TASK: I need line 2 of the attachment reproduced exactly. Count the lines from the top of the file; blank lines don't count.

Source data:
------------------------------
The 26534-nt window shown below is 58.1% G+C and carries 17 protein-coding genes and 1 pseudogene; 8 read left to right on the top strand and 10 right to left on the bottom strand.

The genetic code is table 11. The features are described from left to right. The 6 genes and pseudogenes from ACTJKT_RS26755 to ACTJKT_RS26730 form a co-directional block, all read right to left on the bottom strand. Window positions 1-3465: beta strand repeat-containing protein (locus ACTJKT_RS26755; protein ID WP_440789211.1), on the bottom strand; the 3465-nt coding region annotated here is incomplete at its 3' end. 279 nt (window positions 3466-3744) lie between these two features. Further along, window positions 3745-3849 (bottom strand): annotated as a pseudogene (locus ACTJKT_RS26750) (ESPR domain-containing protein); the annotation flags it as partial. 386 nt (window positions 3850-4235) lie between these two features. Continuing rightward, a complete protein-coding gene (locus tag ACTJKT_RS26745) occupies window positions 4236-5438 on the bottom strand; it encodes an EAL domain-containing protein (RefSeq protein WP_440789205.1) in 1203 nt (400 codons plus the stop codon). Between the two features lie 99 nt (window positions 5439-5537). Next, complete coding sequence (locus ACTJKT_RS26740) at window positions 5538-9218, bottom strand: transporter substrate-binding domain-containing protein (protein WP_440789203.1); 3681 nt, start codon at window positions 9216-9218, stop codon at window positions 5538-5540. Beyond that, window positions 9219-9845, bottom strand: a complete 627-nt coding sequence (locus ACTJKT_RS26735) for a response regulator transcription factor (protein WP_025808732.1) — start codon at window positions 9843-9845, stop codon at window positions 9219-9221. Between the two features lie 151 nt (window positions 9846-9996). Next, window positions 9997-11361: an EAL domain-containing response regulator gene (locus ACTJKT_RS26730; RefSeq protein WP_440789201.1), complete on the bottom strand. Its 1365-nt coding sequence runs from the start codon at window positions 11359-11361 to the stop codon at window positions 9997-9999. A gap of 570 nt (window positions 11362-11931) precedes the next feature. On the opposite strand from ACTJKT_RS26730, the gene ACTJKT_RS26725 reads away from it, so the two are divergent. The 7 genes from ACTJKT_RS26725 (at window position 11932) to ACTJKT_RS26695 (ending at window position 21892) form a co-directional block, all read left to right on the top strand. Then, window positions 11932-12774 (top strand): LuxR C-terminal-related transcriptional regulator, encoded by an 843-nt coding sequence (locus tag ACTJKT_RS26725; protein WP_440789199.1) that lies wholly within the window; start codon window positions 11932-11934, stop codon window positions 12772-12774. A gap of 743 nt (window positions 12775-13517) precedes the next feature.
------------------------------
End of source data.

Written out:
The genetic code is table 11. The features are described from left to right. The 6 genes and pseudogenes from ACTJKT_RS26755 to ACTJKT_RS26730 form a co-directional block, all read right to left on the bottom strand. Window positions 1-3465: beta strand repeat-containing protein (locus ACTJKT_RS26755; protein ID WP_440789211.1), on the bottom strand; the 3465-nt coding region annotated here is incomplete at its 3' end. 279 nt (window positions 3466-3744) lie between these two features. Further along, window positions 3745-3849 (bottom strand): annotated as a pseudogene (locus ACTJKT_RS26750) (ESPR domain-containing protein); the annotation flags it as partial. 386 nt (window positions 3850-4235) lie between these two features. Continuing rightward, a complete protein-coding gene (locus tag ACTJKT_RS26745) occupies window positions 4236-5438 on the bottom strand; it encodes an EAL domain-containing protein (RefSeq protein WP_440789205.1) in 1203 nt (400 codons plus the stop codon). Between the two features lie 99 nt (window positions 5439-5537). Next, complete coding sequence (locus ACTJKT_RS26740) at window positions 5538-9218, bottom strand: transporter substrate-binding domain-containing protein (protein WP_440789203.1); 3681 nt, start codon at window positions 9216-9218, stop codon at window positions 5538-5540. Beyond that, window positions 9219-9845, bottom strand: a complete 627-nt coding sequence (locus ACTJKT_RS26735) for a response regulator transcription factor (protein WP_025808732.1) — start codon at window positions 9843-9845, stop codon at window positions 9219-9221. Between the two features lie 151 nt (window positions 9846-9996). Next, window positions 9997-11361: an EAL domain-containing response regulator gene (locus ACTJKT_RS26730; RefSeq protein WP_440789201.1), complete on the bottom strand. Its 1365-nt coding sequence runs from the start codon at window positions 11359-11361 to the stop codon at window positions 9997-9999. A gap of 570 nt (window positions 11362-11931) precedes the next feature. On the opposite strand from ACTJKT_RS26730, the gene ACTJKT_RS26725 reads away from it, so the two are divergent. The 7 genes from ACTJKT_RS26725 (at window position 11932) to ACTJKT_RS26695 (ending at window position 21892) form a co-directional block, all read left to right on the top strand. Then, window positions 11932-12774 (top strand): LuxR C-terminal-related transcriptional regulator, encoded by an 843-nt coding sequence (locus tag ACTJKT_RS26725; protein WP_440789199.1) that lies wholly within the window; start codon window positions 11932-11934, stop codon window positions 12772-12774. A gap of 743 nt (window positions 12775-13517) precedes the next feature.